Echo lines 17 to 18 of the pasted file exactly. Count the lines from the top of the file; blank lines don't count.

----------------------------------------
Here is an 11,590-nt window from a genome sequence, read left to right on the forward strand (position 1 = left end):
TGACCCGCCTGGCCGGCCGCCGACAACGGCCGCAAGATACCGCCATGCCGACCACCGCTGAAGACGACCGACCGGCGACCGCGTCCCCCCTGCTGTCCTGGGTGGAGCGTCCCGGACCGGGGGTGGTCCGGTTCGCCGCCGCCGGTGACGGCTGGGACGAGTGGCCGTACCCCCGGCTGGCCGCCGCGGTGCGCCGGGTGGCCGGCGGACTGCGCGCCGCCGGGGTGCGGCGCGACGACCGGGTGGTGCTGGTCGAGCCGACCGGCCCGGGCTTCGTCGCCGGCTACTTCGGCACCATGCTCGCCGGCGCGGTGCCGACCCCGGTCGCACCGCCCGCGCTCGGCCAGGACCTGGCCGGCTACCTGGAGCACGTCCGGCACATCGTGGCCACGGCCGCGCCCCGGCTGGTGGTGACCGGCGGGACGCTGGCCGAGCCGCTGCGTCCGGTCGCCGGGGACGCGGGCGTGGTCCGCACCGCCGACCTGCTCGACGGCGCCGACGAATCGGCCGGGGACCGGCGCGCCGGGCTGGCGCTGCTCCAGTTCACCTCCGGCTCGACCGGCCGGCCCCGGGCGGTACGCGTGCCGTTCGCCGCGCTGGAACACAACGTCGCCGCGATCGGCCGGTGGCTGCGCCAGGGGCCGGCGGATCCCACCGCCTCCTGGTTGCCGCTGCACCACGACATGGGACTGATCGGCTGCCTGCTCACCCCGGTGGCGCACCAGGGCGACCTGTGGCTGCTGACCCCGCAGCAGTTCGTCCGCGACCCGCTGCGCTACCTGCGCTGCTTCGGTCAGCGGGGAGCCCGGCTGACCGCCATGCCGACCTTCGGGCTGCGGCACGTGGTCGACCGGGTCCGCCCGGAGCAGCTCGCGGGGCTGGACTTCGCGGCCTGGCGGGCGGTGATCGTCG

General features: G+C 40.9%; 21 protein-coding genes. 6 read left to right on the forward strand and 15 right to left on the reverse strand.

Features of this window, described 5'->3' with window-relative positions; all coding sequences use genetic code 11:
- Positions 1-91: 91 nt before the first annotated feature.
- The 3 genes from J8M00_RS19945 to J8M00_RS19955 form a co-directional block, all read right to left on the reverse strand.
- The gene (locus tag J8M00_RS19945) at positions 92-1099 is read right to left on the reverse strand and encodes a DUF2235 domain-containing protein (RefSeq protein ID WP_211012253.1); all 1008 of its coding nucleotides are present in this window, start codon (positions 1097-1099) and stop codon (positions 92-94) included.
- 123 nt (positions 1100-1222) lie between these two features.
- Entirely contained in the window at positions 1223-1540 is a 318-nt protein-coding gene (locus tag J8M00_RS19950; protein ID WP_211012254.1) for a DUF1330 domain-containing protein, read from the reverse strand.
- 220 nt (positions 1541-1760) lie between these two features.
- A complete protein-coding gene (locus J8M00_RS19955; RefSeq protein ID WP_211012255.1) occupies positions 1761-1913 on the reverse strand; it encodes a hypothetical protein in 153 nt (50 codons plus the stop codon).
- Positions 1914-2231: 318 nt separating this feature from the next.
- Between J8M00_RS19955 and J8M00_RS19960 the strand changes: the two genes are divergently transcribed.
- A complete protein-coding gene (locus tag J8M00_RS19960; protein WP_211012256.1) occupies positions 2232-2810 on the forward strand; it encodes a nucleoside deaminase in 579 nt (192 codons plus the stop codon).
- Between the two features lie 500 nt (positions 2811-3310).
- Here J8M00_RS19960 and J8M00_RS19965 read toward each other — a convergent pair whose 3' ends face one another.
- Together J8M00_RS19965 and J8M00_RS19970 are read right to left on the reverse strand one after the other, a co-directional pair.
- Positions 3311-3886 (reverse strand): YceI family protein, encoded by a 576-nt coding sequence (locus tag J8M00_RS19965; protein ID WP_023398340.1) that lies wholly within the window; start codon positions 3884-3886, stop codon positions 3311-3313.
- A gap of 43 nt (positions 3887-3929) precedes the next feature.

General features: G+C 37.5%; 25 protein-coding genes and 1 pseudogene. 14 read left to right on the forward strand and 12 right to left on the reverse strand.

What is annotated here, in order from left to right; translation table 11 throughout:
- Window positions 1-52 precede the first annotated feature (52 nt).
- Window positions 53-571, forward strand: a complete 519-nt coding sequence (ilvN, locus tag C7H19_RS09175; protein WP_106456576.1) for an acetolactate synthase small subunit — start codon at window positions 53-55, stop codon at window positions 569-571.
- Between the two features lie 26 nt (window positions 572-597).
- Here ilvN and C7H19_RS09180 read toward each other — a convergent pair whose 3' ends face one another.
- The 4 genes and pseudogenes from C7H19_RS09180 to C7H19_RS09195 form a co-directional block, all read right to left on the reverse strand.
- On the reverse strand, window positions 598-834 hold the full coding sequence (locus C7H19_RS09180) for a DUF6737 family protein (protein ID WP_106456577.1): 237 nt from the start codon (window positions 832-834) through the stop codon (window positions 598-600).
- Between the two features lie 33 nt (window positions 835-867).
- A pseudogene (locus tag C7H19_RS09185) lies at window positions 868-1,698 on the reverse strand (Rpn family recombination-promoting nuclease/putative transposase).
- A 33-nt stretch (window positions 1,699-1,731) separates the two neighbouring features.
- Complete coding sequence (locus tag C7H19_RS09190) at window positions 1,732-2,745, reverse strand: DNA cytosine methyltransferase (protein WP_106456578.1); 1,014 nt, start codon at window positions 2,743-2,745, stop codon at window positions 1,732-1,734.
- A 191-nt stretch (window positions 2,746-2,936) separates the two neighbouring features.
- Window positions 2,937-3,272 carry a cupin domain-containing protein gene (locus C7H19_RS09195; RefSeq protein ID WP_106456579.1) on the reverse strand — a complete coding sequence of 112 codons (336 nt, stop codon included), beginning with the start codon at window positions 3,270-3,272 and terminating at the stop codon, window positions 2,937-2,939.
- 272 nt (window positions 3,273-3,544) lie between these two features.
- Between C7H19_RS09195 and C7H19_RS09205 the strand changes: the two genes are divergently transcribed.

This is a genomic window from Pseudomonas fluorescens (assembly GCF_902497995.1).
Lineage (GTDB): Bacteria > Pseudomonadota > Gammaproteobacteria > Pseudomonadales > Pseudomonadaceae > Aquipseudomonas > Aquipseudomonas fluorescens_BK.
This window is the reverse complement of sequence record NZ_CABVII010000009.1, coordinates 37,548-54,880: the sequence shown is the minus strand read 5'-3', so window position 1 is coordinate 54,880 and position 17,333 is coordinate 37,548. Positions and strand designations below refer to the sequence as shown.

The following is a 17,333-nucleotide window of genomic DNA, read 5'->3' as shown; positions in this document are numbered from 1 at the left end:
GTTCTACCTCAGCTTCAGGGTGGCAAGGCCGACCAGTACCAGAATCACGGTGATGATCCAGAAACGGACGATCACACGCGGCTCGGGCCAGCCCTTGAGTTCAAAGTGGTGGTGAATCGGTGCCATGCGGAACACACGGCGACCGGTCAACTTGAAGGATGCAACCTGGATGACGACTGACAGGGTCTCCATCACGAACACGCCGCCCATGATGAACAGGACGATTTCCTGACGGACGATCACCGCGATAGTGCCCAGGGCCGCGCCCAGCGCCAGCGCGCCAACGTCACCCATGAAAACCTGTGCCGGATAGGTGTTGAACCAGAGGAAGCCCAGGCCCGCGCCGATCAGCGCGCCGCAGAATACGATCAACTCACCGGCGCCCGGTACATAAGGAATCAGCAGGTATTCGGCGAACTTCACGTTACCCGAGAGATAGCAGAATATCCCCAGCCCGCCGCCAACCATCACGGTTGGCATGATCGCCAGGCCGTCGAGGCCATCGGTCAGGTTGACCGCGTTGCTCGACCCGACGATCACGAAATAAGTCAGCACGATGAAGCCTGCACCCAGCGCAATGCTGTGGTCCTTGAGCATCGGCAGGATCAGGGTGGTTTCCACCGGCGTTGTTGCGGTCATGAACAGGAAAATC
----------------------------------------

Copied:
- Together J8M00_RS19965 and J8M00_RS19970 are read right to left on the reverse strand one after the other, a co-directional pair.
- Positions 3311-3886 (reverse strand): YceI family protein, encoded by a 576-nt coding sequence (locus tag J8M00_RS19965; protein ID WP_023398340.1) that lies wholly within the window; start codon positions 3884-3886, stop codon positions 3311-3313.